The choice of director-general proved so contentious in 1999, the last time the WTO sought a new chief, its governments failed to agree on a single candidate and instead split the six-year appointment between New Zealands Mike Moore and Supachai, a Thai national who steps down August 31.
The director-general has little formal authority and relies on character to persuade and cajole governments in talks to cut border tariffs and quotas, opening markets to goods and services, smooth disputes and uphold the rules of the 10-year-old organization. Whoever holds the post is answerable to the WTOs 148 member governments.Its time a well-respected person from a major participant served after the interregnum of Moore and Supachai, said Alan Wolff, partner at Dewey Ballantine LLP in Washington and former deputy U.S. trade representative in the Carter administration.
The four candidates Pascal Lamy, Carlos Perez del Castillo, Felipe de Seixas Correa and Jaya Cuttaree will each make presentations to the WTOs governing general council today. Lamy, 57, who until November was the European Unions trade commissioner, is the most senior of the four. Perez del Castillo, 60, was Uruguays ambassador to the WTO and Seixas Correa, 59, is Brazils WTO ambassador. Cuttaree, 63, the foreign affairs minister of Mauritius, claims the backing of 56 WTO members that belong to the African, Caribbean and Pacific group of nations.
The fight for leadership may split industrialized nations, Latin America and Africa for the post, which must be decided by consensus before June.
It will come down to the candidate for whom theres the least objection, said Alan Oxley, former Australian ambassador to the WTOs predecessor, the General Agreement on Tariffs and Trade, and a consultant on trade, development and the environment in Australia.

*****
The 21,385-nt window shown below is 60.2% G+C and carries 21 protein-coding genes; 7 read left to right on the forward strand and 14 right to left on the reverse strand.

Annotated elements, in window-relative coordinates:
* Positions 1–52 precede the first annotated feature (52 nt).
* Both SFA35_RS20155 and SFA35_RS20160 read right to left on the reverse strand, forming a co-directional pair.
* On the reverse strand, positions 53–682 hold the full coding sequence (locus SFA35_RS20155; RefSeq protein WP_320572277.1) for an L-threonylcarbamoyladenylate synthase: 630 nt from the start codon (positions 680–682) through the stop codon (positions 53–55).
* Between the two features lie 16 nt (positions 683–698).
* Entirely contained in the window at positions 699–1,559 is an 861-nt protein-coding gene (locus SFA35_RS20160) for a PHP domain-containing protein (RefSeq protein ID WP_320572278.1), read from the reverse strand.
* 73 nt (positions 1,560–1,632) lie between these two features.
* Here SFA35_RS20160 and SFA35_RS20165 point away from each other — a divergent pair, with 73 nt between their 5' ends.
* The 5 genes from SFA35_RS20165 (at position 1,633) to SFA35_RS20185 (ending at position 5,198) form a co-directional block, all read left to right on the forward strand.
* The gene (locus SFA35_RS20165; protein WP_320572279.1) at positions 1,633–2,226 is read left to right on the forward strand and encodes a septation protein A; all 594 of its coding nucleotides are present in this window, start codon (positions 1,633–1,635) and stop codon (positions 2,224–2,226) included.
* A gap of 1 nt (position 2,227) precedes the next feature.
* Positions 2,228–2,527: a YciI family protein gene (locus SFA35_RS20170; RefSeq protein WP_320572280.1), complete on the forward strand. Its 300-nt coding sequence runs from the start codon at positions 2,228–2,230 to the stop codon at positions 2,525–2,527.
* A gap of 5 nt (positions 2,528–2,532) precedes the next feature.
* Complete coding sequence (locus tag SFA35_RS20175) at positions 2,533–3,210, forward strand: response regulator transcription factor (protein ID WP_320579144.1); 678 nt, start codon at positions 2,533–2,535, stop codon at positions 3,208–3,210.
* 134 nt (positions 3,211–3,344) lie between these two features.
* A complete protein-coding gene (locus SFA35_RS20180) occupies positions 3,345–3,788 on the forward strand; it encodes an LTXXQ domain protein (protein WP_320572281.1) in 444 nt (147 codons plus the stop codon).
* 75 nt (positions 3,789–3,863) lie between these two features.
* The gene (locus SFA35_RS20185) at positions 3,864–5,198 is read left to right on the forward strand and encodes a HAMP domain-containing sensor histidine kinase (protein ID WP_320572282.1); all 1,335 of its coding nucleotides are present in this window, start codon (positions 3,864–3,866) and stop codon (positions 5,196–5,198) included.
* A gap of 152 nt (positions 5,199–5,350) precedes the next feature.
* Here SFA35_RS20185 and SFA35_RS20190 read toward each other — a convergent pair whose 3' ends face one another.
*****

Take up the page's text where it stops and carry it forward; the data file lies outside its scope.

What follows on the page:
The U.S. and EU enjoy a sort of veto; its unimaginable that a candidate didnt have their backing. Former WTO chiefs include Peter Sutherland, who is now a chairman of BP Plc and Goldman Sachs International, and Renato Ruggiero, a chairman of Citigroup Inc. who also served as Italian foreign minister until January 2002.
With a budget of more than 150 million Swiss francs ($127 million) and about 550 staff, the WTOs director-general is responsible for overseeing the only global rules governing trade between nations.
In the region, I am by far the candidate that counts the greatest support, Perez del Castillo said by telephone from his office in Montevideo last month. I am aware that the perception is it will split the vote, but in reality thats not the case. Everyone has learned their lesson from the past. Candidates with less support will withdraw.
The candidates with no more than ambassador-level experience may lack the authority needed to stand up for the organization, which is often criticized by governments when its arbitrators find against national trade laws.
The Europeans and the U.S. have been so on the same page about the WTO DG nomination, said Spencer Griffith, partner at Akin Gump Strauss Hauer & Feld in Washington. It would be logical that it swings back from a developing country.